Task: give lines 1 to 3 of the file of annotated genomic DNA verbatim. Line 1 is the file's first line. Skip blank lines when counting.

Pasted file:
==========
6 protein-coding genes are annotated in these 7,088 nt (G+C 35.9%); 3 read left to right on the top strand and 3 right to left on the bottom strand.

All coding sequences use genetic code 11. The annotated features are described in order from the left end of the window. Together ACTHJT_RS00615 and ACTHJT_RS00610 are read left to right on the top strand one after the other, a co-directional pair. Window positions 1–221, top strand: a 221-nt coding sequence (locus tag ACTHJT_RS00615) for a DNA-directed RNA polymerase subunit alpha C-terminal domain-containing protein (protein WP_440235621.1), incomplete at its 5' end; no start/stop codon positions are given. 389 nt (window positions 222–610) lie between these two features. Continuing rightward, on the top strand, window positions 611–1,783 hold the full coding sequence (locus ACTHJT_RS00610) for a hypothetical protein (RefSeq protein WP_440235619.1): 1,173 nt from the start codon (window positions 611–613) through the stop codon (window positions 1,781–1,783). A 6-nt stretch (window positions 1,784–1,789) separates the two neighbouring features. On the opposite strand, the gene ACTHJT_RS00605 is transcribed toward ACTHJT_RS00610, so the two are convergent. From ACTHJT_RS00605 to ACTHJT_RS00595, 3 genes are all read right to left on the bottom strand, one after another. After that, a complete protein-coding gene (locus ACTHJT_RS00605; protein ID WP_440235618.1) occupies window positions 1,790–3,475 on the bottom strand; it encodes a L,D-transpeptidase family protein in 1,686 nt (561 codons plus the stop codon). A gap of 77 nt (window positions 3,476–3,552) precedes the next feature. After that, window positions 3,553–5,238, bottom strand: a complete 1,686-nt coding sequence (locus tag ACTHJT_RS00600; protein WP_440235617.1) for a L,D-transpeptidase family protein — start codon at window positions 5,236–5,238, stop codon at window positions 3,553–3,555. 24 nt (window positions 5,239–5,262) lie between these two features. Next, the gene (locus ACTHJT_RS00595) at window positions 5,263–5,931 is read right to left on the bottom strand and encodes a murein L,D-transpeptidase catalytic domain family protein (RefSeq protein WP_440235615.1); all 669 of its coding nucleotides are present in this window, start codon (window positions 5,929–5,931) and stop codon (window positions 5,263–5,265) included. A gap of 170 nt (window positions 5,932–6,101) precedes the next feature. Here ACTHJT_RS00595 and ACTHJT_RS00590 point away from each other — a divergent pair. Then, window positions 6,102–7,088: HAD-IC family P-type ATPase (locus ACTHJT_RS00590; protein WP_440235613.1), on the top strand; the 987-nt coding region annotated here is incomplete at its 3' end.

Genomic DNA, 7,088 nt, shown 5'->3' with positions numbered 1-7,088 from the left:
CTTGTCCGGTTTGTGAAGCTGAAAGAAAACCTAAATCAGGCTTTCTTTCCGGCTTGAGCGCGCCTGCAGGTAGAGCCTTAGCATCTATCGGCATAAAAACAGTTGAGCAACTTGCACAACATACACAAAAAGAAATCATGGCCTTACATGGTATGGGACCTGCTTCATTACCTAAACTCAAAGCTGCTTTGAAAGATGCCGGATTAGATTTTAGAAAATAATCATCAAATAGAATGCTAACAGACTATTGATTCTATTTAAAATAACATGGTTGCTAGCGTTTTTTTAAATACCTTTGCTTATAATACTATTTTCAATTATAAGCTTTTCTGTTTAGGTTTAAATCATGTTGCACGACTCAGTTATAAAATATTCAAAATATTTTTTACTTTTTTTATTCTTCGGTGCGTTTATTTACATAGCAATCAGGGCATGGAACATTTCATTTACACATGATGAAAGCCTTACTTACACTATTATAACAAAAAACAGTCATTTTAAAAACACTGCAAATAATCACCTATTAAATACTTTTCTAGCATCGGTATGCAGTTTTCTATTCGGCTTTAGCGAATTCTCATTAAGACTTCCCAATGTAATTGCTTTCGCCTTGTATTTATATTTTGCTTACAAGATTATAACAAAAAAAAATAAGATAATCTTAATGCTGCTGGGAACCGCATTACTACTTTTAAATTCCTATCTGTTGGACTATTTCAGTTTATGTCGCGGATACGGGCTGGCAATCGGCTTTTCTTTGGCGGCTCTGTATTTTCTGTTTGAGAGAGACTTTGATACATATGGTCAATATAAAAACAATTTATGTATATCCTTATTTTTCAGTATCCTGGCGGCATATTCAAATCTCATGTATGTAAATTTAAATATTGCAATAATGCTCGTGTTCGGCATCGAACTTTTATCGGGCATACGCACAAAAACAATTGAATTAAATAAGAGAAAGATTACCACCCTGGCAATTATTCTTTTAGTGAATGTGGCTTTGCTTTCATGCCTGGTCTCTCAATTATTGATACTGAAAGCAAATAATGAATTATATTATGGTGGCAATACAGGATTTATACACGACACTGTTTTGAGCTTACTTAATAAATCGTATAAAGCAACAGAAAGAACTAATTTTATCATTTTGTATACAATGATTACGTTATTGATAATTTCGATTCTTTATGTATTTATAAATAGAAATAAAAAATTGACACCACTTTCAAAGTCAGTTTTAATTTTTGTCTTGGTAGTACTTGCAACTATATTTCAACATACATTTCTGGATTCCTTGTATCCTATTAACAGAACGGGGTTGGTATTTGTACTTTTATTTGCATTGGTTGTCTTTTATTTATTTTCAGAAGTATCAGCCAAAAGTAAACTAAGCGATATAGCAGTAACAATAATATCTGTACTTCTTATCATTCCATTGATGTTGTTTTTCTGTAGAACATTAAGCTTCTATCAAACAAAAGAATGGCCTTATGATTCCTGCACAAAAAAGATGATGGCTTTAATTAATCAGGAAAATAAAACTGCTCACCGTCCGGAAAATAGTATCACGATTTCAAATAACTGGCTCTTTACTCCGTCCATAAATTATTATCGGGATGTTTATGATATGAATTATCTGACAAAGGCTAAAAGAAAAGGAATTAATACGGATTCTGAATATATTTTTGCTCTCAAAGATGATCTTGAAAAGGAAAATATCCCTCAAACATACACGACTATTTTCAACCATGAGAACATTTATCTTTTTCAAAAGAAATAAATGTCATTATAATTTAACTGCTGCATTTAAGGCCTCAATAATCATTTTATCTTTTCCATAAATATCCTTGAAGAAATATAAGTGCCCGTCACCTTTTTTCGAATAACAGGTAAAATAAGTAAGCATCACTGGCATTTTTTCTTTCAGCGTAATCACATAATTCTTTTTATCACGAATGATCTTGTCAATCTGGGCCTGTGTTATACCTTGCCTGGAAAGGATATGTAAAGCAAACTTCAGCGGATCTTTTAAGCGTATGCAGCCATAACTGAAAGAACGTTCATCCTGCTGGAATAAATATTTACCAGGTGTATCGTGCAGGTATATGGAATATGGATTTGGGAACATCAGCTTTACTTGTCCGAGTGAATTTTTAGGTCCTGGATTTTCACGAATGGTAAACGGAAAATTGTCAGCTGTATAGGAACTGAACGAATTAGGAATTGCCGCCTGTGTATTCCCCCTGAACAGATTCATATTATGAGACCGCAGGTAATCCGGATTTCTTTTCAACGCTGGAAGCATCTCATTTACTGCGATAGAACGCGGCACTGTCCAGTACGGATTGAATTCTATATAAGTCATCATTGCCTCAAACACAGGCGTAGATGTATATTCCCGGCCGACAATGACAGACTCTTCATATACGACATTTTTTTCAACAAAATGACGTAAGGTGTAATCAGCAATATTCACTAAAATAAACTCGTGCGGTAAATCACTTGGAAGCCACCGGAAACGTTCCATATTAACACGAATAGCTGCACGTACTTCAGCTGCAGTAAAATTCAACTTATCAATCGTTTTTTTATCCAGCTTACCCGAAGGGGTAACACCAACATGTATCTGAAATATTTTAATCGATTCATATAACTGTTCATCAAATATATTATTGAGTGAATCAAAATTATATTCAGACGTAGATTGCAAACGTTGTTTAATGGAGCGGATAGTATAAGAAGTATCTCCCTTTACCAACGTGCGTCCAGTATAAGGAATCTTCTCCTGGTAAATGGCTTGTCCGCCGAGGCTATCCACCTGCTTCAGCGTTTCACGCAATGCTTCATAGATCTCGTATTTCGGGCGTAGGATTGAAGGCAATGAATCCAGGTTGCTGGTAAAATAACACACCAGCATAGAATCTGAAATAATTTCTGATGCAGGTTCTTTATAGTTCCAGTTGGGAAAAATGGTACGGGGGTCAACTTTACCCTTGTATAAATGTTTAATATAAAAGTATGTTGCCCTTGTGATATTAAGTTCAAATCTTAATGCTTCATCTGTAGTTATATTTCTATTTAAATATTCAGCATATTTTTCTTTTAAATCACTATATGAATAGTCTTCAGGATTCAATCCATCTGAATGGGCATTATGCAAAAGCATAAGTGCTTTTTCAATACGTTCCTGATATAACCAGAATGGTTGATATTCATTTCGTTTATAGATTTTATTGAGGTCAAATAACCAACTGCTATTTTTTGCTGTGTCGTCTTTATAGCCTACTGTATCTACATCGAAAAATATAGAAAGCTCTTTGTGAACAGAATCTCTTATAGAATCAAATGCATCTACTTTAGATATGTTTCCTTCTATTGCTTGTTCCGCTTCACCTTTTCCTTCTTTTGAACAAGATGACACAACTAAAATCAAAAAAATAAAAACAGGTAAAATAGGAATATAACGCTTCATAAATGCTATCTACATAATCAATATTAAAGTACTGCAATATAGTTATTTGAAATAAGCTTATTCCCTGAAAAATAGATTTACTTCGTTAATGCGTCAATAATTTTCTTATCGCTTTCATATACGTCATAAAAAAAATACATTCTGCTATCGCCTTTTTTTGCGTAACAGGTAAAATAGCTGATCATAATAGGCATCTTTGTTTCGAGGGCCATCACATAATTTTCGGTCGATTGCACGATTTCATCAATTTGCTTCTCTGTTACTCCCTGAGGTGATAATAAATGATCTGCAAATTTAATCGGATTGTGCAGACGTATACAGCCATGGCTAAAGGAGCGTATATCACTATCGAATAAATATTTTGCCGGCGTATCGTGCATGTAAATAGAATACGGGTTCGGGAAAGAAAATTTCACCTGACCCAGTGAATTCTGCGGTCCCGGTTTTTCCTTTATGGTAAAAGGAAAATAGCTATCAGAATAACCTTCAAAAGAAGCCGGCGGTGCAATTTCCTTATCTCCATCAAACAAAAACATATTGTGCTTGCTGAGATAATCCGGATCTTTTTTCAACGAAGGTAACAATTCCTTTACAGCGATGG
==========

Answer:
6 protein-coding genes are annotated in these 7,088 nt (G+C 35.9%); 3 read left to right on the top strand and 3 right to left on the bottom strand.

All coding sequences use genetic code 11. The annotated features are described in order from the left end of the window. Together ACTHJT_RS00615 and ACTHJT_RS00610 are read left to right on the top strand one after the other, a co-directional pair. Window positions 1–221, top strand: a 221-nt coding sequence (locus tag ACTHJT_RS00615) for a DNA-directed RNA polymerase subunit alpha C-terminal domain-containing protein (protein WP_440235621.1), incomplete at its 5' end; no start/stop codon positions are given. 389 nt (window positions 222–610) lie between these two features. Continuing rightward, on the top strand, window positions 611–1,783 hold the full coding sequence (locus ACTHJT_RS00610) for a hypothetical protein (RefSeq protein WP_440235619.1): 1,173 nt from the start codon (window positions 611–613) through the stop codon (window positions 1,781–1,783). A 6-nt stretch (window positions 1,784–1,789) separates the two neighbouring features. On the opposite strand, the gene ACTHJT_RS00605 is transcribed toward ACTHJT_RS00610, so the two are convergent. From ACTHJT_RS00605 to ACTHJT_RS00595, 3 genes are all read right to left on the bottom strand, one after another. After that, a complete protein-coding gene (locus ACTHJT_RS00605; protein ID WP_440235618.1) occupies window positions 1,790–3,475 on the bottom strand; it encodes a L,D-transpeptidase family protein in 1,686 nt (561 codons plus the stop codon). A gap of 77 nt (window positions 3,476–3,552) precedes the next feature. After that, window positions 3,553–5,238, bottom strand: a complete 1,686-nt coding sequence (locus tag ACTHJT_RS00600; protein WP_440235617.1) for a L,D-transpeptidase family protein — start codon at window positions 5,236–5,238, stop codon at window positions 3,553–3,555. 24 nt (window positions 5,239–5,262) lie between these two features. Next, the gene (locus ACTHJT_RS00595) at window positions 5,263–5,931 is read right to left on the bottom strand and encodes a murein L,D-transpeptidase catalytic domain family protein (RefSeq protein WP_440235615.1); all 669 of its coding nucleotides are present in this window, start codon (window positions 5,929–5,931) and stop codon (window positions 5,263–5,265) included. A gap of 170 nt (window positions 5,932–6,101) precedes the next feature. Here ACTHJT_RS00595 and ACTHJT_RS00590 point away from each other — a divergent pair. Then, window positions 6,102–7,088: HAD-IC family P-type ATPase (locus ACTHJT_RS00590; protein WP_440235613.1), on the top strand; the 987-nt coding region annotated here is incomplete at its 3' end.

Genomic DNA, 7,088 nt, shown 5'->3' with positions numbered 1-7,088 from the left: